I thought about using median law school tuition instead of graduate debt but decided against it. On the one hand, tuition data go back further and they show just how much more expensive public law schools have become. On the other hand, mean debt figures include tuition discounts, private loans, and living expenses.
The Current Population Survey tracks full-time workers by education level attained and age, and it provides specific data on earnings of those who work full time, defined as those working 35 hours or more per week. Shown here is median earnings of full-time workers aged 25 to 34 with a bachelor’s degree (black with x’s). I included it to show a baseline alternative to law school. Unfortunately, it’s an age range and not a starting salary, so it’s not perfectly comparable to the NALP data, but at least it’s a “true” median and not the 75th to 80th percentile due to poor sampling like NALP’s.
Between 1994 and 2012, 73 to 78 percent of 25 to 34 year-olds with bachelor’s degrees who reported earnings worked full-time. Including people in that age range without earnings, it ranges from 65 to 71 percent.
1). Strikingly, law graduates in full-time, non-professional positions make less than the median full-time college graduate in the same age range. Even the 75th percentile full-time non-professional salary (not shown) is less than the median full-time college grad. This is a strong indicator that law grads who do not find good jobs quickly do not benefit much from going to law school. In any given year, roughly 20 percent of all graduates are in a non-professional position or less (i.e. unemployed or not reporting, which I don’t take to be a good outcome).
2). Many graduates in better-than-non-professional jobs earn less than the college median nonetheless. Of course, as we’ve learned from the After the JD research, there’s a lot of attrition for law grads in private practice, with some leaving law entirely for positions that don’t really need legal education. Others find themselves in smaller practices with reduced earnings. The turnover factor increases the likelihood that there are better alternatives to law school.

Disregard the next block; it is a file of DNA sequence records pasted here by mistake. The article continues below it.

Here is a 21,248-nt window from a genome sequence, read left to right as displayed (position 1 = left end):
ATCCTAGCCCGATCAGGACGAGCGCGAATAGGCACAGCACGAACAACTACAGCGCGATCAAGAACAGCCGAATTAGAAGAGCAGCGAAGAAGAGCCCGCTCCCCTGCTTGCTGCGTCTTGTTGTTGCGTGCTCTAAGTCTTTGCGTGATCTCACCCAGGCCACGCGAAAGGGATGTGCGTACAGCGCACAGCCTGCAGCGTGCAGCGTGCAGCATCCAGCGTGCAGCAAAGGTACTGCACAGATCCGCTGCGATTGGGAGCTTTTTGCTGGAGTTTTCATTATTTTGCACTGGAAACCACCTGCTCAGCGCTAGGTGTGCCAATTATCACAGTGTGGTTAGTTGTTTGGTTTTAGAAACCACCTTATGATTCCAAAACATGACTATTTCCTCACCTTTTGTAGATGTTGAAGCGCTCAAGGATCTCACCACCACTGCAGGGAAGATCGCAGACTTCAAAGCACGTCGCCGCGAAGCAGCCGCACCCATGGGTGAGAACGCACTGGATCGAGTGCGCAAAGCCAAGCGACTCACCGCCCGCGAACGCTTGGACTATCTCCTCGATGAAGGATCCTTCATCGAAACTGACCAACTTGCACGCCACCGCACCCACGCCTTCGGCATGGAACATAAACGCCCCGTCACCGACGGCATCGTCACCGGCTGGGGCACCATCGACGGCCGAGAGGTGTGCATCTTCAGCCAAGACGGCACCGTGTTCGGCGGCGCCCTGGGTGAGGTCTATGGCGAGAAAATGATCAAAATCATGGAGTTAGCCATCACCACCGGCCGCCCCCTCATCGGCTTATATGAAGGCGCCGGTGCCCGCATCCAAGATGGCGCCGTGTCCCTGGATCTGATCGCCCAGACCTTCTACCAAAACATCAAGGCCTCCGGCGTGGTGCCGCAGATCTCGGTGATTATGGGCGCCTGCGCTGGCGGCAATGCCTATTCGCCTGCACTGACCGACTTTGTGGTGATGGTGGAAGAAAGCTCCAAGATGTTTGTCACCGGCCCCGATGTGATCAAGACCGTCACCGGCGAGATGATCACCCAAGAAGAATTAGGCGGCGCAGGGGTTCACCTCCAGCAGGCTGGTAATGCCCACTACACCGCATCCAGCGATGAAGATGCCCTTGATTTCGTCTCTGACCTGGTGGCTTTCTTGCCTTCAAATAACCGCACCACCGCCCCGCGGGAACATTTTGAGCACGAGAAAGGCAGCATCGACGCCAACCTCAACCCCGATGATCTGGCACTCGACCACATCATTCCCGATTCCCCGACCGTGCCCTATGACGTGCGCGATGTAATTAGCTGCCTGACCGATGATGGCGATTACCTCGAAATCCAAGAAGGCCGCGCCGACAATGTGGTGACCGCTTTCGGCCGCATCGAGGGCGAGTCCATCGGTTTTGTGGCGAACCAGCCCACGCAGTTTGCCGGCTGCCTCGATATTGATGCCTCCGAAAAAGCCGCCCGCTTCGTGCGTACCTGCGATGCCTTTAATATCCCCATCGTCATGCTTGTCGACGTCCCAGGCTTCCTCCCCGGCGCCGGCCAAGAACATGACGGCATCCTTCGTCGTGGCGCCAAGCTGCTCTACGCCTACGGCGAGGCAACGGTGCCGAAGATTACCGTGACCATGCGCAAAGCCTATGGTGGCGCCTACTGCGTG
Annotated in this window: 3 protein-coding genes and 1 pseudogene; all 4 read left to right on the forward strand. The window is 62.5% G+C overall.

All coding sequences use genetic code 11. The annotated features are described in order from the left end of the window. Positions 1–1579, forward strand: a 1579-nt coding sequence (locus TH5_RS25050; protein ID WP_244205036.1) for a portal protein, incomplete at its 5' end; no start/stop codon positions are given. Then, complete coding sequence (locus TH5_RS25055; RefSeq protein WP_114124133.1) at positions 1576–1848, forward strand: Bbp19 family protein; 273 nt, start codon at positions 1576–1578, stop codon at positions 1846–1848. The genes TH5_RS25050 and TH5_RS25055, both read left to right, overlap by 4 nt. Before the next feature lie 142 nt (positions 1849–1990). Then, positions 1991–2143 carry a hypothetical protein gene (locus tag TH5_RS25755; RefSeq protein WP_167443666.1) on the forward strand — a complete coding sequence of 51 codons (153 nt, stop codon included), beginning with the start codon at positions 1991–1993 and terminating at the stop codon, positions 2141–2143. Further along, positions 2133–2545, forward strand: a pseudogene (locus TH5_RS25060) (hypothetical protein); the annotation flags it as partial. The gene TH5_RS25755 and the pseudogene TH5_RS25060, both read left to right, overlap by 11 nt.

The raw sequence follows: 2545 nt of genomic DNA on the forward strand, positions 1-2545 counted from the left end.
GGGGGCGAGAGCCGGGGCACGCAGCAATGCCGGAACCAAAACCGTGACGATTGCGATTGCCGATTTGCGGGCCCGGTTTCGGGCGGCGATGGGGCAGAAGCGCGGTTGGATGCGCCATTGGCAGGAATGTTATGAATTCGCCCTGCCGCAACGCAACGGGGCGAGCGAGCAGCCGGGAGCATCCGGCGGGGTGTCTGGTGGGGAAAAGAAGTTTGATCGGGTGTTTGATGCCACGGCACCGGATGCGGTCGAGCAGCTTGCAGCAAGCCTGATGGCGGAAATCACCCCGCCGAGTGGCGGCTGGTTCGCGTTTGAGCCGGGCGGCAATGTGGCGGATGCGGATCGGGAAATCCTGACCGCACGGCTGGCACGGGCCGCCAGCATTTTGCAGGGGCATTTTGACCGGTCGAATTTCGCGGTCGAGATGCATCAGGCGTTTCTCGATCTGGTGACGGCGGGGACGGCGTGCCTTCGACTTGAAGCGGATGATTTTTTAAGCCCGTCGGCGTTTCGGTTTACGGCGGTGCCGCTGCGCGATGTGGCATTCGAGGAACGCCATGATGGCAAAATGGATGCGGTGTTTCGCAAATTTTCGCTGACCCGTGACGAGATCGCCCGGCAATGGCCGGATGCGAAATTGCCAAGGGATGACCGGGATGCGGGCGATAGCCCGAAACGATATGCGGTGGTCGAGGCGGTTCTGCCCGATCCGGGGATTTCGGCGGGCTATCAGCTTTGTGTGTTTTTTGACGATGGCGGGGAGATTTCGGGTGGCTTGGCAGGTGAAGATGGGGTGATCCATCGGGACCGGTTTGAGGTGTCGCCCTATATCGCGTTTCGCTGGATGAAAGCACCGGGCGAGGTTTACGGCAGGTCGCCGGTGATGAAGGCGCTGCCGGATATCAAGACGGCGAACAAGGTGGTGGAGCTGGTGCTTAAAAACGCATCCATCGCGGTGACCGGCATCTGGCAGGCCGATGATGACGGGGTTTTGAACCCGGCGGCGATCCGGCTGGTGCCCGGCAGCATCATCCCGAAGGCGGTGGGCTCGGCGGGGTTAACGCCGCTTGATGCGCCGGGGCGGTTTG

3). I’m sure I say this every other post, but the Grad PLUS Loan Program needs to die. Although some law grads may’ve benefitted from it instead of taking out private loans (or even skipping law school), its primary contribution to humanity is to bail out law schools by providing them with students who would have been unable to attend for want of money for living expenses and excess tuition. Those students now have much higher debt-to-income ratios and no real choice but to go on IBR, which is turning into a policy piñata. Even if you ignore the discussion of whether law schools absorb federal loans, I’m still astonished that to my knowledge no law school has ever discouraged students from taking out giant sums of money for living expenses.
4). Recent graduate full-time starting salaries have fallen to their mid-1990s level. Looking at the ABA data for 2013 grads’ employment outcomes, it doesn’t look like this summer’s edition of the ERSS will show much improvement. Anyone predicting recovery in demand for lawyers is invited to explain what mechanism will bring that about. It certainly won’t be household spending on legal services that’s for sure.
5). Due to the aforementioned bimodality of the NALP data, the 25th percentile full-time employed law graduate reporting a salary (not shown) was only $5,200 higher than the median full-time college grad in 2007.
By 2012, the gap had fallen to $668.
Assuming a hierarchy of earnings with full-time jobs over part-time jobs over non-reports over unemployment, the 25th percentile salary was the ceiling for roughly 60-66 percent of law graduates from 2007 to 2012. Even I don’t want to believe the outcomes can be that bad.
That’s all I’ve got to say on the subject for now.
Filed under: National Statistics, Original Research | Tagged: Legal Education ROI, Legal Sector, student loans | Leave a comment »